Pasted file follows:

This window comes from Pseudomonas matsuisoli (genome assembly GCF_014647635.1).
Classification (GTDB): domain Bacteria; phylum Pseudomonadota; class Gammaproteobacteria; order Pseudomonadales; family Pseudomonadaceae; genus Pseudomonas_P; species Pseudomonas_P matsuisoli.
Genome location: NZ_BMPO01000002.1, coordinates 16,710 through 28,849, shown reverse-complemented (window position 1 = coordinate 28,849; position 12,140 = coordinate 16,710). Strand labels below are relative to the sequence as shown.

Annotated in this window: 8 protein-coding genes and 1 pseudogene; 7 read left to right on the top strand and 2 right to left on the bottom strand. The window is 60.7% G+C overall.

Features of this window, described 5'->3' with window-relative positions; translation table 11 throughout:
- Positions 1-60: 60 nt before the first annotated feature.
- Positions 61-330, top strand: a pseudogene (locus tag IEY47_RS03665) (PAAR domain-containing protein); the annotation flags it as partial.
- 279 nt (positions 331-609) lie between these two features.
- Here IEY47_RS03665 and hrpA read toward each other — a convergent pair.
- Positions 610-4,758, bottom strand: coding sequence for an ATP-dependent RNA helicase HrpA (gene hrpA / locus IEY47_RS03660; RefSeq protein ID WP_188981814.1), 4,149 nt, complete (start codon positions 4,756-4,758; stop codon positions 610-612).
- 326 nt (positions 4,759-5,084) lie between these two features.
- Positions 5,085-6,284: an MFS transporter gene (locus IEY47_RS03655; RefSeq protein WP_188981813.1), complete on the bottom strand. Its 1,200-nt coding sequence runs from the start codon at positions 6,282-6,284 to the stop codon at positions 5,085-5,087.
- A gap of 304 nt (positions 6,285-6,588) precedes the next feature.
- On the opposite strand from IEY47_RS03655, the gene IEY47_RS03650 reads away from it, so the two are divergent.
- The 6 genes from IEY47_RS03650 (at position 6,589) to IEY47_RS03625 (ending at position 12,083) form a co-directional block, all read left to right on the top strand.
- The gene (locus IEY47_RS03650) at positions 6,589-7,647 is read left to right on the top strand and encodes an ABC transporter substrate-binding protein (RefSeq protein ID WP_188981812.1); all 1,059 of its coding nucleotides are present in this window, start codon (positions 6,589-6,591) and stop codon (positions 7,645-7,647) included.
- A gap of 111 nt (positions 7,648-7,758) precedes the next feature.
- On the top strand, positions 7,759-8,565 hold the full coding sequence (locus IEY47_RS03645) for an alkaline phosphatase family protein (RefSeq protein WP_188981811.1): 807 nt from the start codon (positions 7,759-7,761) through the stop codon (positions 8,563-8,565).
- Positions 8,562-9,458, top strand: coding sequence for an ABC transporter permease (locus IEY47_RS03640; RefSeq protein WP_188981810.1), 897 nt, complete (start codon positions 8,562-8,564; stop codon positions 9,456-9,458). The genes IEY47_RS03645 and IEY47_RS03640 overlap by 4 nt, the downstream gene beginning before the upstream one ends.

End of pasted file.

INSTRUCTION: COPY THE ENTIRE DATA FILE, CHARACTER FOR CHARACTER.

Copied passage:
This window comes from Pseudomonas matsuisoli (genome assembly GCF_014647635.1).
Classification (GTDB): domain Bacteria; phylum Pseudomonadota; class Gammaproteobacteria; order Pseudomonadales; family Pseudomonadaceae; genus Pseudomonas_P; species Pseudomonas_P matsuisoli.
Genome location: NZ_BMPO01000002.1, coordinates 16,710 through 28,849, shown reverse-complemented (window position 1 = coordinate 28,849; position 12,140 = coordinate 16,710). Strand labels below are relative to the sequence as shown.

Annotated in this window: 8 protein-coding genes and 1 pseudogene; 7 read left to right on the top strand and 2 right to left on the bottom strand. The window is 60.7% G+C overall.

Features of this window, described 5'->3' with window-relative positions; translation table 11 throughout:
- Positions 1-60: 60 nt before the first annotated feature.
- Positions 61-330, top strand: a pseudogene (locus tag IEY47_RS03665) (PAAR domain-containing protein); the annotation flags it as partial.
- 279 nt (positions 331-609) lie between these two features.
- Here IEY47_RS03665 and hrpA read toward each other — a convergent pair.
- Positions 610-4,758, bottom strand: coding sequence for an ATP-dependent RNA helicase HrpA (gene hrpA / locus IEY47_RS03660; RefSeq protein ID WP_188981814.1), 4,149 nt, complete (start codon positions 4,756-4,758; stop codon positions 610-612).
- 326 nt (positions 4,759-5,084) lie between these two features.
- Positions 5,085-6,284: an MFS transporter gene (locus IEY47_RS03655; RefSeq protein WP_188981813.1), complete on the bottom strand. Its 1,200-nt coding sequence runs from the start codon at positions 6,282-6,284 to the stop codon at positions 5,085-5,087.
- A gap of 304 nt (positions 6,285-6,588) precedes the next feature.
- On the opposite strand from IEY47_RS03655, the gene IEY47_RS03650 reads away from it, so the two are divergent.
- The 6 genes from IEY47_RS03650 (at position 6,589) to IEY47_RS03625 (ending at position 12,083) form a co-directional block, all read left to right on the top strand.
- The gene (locus IEY47_RS03650) at positions 6,589-7,647 is read left to right on the top strand and encodes an ABC transporter substrate-binding protein (RefSeq protein ID WP_188981812.1); all 1,059 of its coding nucleotides are present in this window, start codon (positions 6,589-6,591) and stop codon (positions 7,645-7,647) included.
- A gap of 111 nt (positions 7,648-7,758) precedes the next feature.
- On the top strand, positions 7,759-8,565 hold the full coding sequence (locus IEY47_RS03645) for an alkaline phosphatase family protein (RefSeq protein WP_188981811.1): 807 nt from the start codon (positions 7,759-7,761) through the stop codon (positions 8,563-8,565).
- Positions 8,562-9,458, top strand: coding sequence for an ABC transporter permease (locus IEY47_RS03640; RefSeq protein WP_188981810.1), 897 nt, complete (start codon positions 8,562-8,564; stop codon positions 9,456-9,458). The genes IEY47_RS03645 and IEY47_RS03640 overlap by 4 nt, the downstream gene beginning before the upstream one ends.